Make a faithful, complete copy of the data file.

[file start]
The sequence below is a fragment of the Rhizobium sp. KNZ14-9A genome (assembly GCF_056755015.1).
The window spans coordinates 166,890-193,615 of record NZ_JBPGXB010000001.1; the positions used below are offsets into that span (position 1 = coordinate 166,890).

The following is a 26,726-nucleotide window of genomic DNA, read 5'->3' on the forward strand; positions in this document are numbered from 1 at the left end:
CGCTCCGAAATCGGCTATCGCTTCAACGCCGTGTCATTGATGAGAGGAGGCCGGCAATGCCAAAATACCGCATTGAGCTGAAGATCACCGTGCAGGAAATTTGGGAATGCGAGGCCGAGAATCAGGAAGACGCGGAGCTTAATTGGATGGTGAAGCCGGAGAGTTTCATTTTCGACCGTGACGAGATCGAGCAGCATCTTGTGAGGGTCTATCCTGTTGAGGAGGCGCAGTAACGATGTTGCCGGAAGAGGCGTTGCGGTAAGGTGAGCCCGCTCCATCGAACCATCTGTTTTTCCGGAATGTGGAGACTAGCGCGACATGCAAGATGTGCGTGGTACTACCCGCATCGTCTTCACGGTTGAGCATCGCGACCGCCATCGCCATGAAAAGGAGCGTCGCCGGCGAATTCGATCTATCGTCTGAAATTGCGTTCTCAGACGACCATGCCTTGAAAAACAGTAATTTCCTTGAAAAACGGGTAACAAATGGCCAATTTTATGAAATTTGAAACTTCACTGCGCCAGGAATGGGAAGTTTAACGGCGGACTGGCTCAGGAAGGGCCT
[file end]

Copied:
The sequence below is a fragment of the Rhizobium sp. KNZ14-9A genome (assembly GCF_056755015.1).
The window spans coordinates 166,890-193,615 of record NZ_JBPGXB010000001.1; the positions used below are offsets into that span (position 1 = coordinate 166,890).

The following is a 26,726-nucleotide window of genomic DNA, read 5'->3' on the forward strand; positions in this document are numbered from 1 at the left end:
CGCTCCGAAATCGGCTATCGCTTCAACGCCGTGTCATTGATGAGAGGAGGCCGGCAATGCCAAAATACCGCATTGAGCTGAAGATCACCGTGCAGGAAATTTGGGAATGCGAGGCCGAGAATCAGGAAGACGCGGAGCTTAATTGGATGGTGAAGCCGGAGAGTTTCATTTTCGACCGTGACGAGATCGAGCAGCATCTTGTGAGGGTCTATCCTGTTGAGGAGGCGCAGTAACGATGTTGCCGGAAGAGGCGTTGCGGTAAGGTGAGCCCGCTCCATCGAACCATCTGTTTTTCCGGAATGTGGAGACTAGCGCGACATGCAAGATGTGCGTGGTACTACCCGCATCGTCTTCACGGTTGAGCATCGCGACCGCCATCGCCATGAAAAGGAGCGTCGCCGGCGAATTCGATCTATCGTCTGAAATTGCGTTCTCAGACGACCATGCCTTGAAAAACAGTAATTTCCTTGAAAAACGGGTAACAAATGGCCAATTTTATGAAATTTGAAACTTCACTGCGCCAGGAATGGGAAGTTTAACGGCGGACTGGCTCAGGAAGGGCCT